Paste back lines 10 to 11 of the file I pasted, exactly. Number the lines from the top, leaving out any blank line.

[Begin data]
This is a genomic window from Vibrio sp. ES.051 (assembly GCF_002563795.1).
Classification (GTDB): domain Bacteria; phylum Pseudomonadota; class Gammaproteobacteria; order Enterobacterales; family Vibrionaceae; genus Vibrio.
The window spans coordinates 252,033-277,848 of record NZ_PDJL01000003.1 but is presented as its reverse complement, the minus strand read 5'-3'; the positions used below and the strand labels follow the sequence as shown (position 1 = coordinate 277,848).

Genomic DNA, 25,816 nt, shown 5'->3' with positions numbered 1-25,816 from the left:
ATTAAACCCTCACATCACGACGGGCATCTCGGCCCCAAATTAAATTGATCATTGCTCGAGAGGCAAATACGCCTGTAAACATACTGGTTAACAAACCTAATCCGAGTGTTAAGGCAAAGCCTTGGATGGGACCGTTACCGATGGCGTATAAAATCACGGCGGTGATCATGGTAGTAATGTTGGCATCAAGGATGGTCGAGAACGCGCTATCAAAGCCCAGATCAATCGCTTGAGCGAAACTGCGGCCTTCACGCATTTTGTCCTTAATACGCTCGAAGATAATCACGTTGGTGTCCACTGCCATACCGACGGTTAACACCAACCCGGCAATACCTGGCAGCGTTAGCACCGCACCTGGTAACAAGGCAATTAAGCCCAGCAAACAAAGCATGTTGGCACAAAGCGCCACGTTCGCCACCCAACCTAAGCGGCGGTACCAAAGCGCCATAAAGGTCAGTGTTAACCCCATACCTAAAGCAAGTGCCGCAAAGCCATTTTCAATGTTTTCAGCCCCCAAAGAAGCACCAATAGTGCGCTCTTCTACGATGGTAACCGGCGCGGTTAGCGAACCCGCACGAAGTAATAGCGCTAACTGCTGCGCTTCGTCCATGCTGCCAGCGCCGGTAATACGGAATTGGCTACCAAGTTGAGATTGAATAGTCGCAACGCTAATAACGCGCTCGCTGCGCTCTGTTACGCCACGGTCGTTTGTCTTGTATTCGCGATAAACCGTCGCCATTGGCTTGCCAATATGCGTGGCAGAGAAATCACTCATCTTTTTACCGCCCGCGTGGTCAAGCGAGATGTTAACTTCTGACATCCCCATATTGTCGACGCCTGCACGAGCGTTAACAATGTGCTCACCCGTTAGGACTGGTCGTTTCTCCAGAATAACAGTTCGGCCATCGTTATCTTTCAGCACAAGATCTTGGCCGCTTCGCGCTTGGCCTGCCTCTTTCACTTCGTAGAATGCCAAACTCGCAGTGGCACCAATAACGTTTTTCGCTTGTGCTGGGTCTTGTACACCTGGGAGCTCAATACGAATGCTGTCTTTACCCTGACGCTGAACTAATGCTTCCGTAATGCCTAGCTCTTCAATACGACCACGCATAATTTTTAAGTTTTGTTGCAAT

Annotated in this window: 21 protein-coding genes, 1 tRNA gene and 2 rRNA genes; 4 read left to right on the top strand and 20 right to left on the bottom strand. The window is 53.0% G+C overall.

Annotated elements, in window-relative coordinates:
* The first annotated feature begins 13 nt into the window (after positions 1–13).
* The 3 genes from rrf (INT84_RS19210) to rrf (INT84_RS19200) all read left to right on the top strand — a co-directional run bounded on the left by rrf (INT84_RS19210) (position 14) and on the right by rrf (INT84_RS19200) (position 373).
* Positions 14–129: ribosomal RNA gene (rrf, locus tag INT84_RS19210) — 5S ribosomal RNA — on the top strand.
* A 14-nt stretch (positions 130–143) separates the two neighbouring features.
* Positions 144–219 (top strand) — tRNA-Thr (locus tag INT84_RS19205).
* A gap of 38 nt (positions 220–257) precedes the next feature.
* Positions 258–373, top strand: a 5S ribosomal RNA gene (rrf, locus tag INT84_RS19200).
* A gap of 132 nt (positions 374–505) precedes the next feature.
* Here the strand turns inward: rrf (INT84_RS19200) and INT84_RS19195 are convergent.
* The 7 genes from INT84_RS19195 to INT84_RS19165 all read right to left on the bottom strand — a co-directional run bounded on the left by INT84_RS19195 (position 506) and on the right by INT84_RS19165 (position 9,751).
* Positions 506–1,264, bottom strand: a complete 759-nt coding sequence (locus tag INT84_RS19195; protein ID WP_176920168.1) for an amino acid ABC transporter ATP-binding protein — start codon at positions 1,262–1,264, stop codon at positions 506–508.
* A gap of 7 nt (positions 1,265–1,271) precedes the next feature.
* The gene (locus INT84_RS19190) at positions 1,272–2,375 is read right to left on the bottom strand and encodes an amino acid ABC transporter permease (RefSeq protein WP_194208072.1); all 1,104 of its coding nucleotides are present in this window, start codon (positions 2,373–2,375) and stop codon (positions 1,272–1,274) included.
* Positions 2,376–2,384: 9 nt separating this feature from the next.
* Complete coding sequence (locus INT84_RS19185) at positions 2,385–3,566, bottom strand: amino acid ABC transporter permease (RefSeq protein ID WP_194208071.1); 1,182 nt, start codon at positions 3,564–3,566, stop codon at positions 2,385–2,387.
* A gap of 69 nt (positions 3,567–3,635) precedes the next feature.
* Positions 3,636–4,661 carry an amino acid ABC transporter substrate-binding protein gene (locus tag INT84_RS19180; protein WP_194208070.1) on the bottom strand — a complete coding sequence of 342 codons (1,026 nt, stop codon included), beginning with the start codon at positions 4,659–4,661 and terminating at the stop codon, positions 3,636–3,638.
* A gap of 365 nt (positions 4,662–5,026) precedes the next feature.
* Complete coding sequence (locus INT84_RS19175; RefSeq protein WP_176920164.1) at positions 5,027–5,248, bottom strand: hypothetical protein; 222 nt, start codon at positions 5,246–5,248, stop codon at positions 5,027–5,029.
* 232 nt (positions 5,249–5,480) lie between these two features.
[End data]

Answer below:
* Positions 14–129: ribosomal RNA gene (rrf, locus tag INT84_RS19210) — 5S ribosomal RNA — on the top strand.
* A 14-nt stretch (positions 130–143) separates the two neighbouring features.